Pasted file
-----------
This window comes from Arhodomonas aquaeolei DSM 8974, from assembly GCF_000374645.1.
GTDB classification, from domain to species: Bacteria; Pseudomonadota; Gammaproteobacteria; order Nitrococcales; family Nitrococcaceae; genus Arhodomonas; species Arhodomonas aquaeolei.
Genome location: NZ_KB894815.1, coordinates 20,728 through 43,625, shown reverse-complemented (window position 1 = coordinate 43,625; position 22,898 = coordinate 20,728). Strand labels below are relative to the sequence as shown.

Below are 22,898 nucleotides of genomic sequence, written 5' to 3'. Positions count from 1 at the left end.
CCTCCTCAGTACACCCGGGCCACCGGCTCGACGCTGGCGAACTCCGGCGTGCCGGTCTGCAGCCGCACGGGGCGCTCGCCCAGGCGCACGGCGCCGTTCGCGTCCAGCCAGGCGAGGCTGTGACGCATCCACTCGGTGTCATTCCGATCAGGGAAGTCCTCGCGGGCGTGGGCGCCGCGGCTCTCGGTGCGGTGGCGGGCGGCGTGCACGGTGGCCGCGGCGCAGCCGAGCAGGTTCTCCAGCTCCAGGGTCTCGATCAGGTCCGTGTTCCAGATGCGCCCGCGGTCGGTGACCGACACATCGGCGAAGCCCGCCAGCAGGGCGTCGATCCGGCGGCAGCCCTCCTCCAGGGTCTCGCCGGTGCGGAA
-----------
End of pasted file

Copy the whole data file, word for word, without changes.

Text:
This window comes from Arhodomonas aquaeolei DSM 8974, from assembly GCF_000374645.1.
GTDB classification, from domain to species: Bacteria; Pseudomonadota; Gammaproteobacteria; order Nitrococcales; family Nitrococcaceae; genus Arhodomonas; species Arhodomonas aquaeolei.
Genome location: NZ_KB894815.1, coordinates 20,728 through 43,625, shown reverse-complemented (window position 1 = coordinate 43,625; position 22,898 = coordinate 20,728). Strand labels below are relative to the sequence as shown.

Below are 22,898 nucleotides of genomic sequence, written 5' to 3'. Positions count from 1 at the left end.
CCTCCTCAGTACACCCGGGCCACCGGCTCGACGCTGGCGAACTCCGGCGTGCCGGTCTGCAGCCGCACGGGGCGCTCGCCCAGGCGCACGGCGCCGTTCGCGTCCAGCCAGGCGAGGCTGTGACGCATCCACTCGGTGTCATTCCGATCAGGGAAGTCCTCGCGGGCGTGGGCGCCGCGGCTCTCGGTGCGGTGGCGGGCGGCGTGCACGGTGGCCGCGGCGCAGCCGAGCAGGTTCTCCAGCTCCAGGGTCTCGATCAGGTCCGTGTTCCAGATGCGCCCGCGGTCGGTGACCGACACATCGGCGAAGCCCGCCAGCAGGGCGTCGATCCGGCGGCAGCCCTCCTCCAGGGTCTCGCCGGTGCGGAA